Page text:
Thursday, September 23, 2004

Behind the Swedish experiment

Evidence by a LSE academic that Swedish socialism may not be working as hoped

What we all expect - but what is never actually said - about Sweden and countries such as Norway and Denmark is that because they have such a forward-thinking attitude to the needs of working parents, women have a much better deal, are able to work more effectively and to progress better. Wrong, wrong and wrong again, says Hakim. "Swedish women don't have it made - they still end up paying a price in terms of their career or employment. What you find, if you look closely at the figures, is that there is a pay threshold in Nordic countries below which are 80% of all women, and above which are 80% of all men.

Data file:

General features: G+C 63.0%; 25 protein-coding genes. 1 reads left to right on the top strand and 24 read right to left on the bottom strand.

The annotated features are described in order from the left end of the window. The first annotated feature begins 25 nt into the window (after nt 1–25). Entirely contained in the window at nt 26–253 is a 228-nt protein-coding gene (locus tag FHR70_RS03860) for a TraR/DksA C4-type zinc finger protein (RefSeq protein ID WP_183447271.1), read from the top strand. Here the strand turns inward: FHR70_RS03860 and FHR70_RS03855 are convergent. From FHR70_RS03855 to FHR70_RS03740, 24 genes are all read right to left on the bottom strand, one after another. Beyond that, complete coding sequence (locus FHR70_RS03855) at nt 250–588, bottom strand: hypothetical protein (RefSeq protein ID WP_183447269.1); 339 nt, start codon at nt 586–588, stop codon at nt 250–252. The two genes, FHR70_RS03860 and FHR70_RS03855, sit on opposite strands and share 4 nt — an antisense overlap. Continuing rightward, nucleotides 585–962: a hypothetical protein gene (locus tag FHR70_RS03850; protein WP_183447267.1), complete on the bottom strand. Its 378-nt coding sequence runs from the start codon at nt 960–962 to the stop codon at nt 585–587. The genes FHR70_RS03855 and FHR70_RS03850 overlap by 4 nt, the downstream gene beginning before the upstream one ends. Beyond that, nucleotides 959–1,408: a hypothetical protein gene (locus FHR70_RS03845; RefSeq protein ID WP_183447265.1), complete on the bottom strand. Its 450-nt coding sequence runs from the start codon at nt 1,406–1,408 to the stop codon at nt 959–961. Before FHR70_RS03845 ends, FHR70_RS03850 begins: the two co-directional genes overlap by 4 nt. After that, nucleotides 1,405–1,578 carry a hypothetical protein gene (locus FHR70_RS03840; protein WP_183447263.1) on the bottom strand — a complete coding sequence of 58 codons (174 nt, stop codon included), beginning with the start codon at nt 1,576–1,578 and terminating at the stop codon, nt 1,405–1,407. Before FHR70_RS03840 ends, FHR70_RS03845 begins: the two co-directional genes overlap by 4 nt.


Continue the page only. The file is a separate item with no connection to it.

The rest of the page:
What is more, the glass ceiling problem is larger in family-friendly Sweden than it is in the hire-and-fire-at-will US, and it has also grown as family-friendly policies have expanded. In Sweden 1.5% of senior management are women, compared with 11% in the US
...It is difficult, says Hakim, to get accurate figures, but she reckons that Swedish women are paid around 20% less than Swedish men - a similar pay difference to the one that exists in the UK. Interestingly, other EU countries with a lower pay gap don't show a correlation with better family-friendly packages: Italy has a 15% pay gap, Spain a 12% gap and Belgium and Portugal an 8% gap. None of these countries is held up as providers of great family-friendly packages - indeed, some of them, including Portugal, have systems in place that are not only a great deal less generous than that of Sweden, but also a lot less accessible.

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